Abd, getting published even in a Respected Source doesn't necessarily mean today what it used to mean. For evidence, see Enough specialist-specific technical gobbledygook can cause even expert eyes to glaze over. But try to explain the paper in plain English, and logical contradictions can become much more obvious. Perhaps the technical journals should request the plain-English translation along with the gobbledygook, to weed out pretenders in the future. V (talk) 19:54, 16 March 2009 (UTC)

I'm asking Shanahan to explain for us his work with Calibration Constant Shift, a Guide for the Compleat Idiot on CCS, and I request that comments from others here be directed toward helping Shanahan to effectively and clearly explain it, not to refute it, argue against it. Perhaps, Dr. Shanahan, you could provide us with some text on this that, if we had space, we could put in the article, or you could refer to the old Calorimetry in cold fusion experiments article, which I've rescued from the junkbin at User:Abd/Calorimetry in cold fusion experiments.

Try this: Kirk shanahan (talk) 11:39, 17 March 2009 (UTC)
Far too much detail for the article here, possibly even for the calorimetry article if it comes back, we don't need to know the equations, for example (my opinion). My impression is that this criticism of the calorimetry can be argued to apply to some CF experiments showing excess heat, but not to, for example, the Arata work, which shows steady generation of heat without calorimetry at all, merely measurements of heat flow, of interest without controls, but definitive with controls. --Abd (talk) 14:57, 17 March 2009 (UTC)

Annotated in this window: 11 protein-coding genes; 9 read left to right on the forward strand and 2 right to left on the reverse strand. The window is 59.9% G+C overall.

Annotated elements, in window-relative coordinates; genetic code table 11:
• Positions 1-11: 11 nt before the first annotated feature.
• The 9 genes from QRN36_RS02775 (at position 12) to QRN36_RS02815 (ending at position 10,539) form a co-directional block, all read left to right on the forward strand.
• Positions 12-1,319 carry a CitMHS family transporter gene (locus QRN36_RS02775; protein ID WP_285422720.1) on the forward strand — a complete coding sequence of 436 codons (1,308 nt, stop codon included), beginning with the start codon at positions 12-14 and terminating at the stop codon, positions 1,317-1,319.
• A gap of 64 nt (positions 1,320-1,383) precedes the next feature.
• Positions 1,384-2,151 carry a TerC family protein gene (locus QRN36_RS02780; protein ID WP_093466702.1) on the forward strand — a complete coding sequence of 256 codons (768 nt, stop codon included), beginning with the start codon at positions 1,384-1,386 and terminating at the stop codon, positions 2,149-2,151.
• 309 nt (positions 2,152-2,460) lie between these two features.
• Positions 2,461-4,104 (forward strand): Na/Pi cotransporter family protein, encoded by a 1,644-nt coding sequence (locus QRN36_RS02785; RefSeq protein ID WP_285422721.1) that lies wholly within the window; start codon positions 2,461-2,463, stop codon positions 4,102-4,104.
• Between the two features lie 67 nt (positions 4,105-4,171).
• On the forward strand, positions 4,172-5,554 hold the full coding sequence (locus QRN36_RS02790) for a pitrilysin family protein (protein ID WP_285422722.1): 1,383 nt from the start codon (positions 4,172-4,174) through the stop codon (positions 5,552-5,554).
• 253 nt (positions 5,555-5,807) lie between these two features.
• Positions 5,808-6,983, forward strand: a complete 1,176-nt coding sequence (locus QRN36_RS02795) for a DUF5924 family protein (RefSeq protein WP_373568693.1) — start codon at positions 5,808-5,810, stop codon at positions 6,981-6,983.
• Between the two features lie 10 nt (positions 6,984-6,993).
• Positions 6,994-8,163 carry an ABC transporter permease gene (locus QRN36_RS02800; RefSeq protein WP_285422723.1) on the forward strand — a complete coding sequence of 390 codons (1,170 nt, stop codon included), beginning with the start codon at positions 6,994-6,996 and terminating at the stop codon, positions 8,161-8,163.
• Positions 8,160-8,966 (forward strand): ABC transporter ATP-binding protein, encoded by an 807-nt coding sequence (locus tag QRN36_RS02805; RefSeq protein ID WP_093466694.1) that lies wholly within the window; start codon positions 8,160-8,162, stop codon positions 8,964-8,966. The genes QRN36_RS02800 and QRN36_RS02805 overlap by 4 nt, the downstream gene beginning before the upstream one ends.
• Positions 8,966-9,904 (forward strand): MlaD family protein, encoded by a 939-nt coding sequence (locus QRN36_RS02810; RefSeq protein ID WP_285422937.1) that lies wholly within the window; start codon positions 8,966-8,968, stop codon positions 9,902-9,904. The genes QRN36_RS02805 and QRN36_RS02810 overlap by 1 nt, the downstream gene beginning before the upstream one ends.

And this especially, but read the whole page: Kirk shanahan (talk) 11:45, 17 March 2009 (UTC)
tl;dr. Well, I did scan over it. One point I'll make. Shanahan's calorimetry considerations are published in RS, they are a notable criticism of cold fusion calorimetry that applies to some of the experiments. It looks to me like he over-generalizes them, as if they applied to all of these. Quite clearly they don't apply to Arata's work with loading powdered palladium alloys with deuterium, where the conclusion of heat generation is based on maintained temperature differential compared with controls, not involving calorimetry at all. At some point, I may summarize "the major fallacies," they are buried in verbage, but I'll do that on Shanahan talk. I'm particularly interested in the claims made about Iwamura's work, especially the claims that triplet S-32 was mistaken for Mo-96.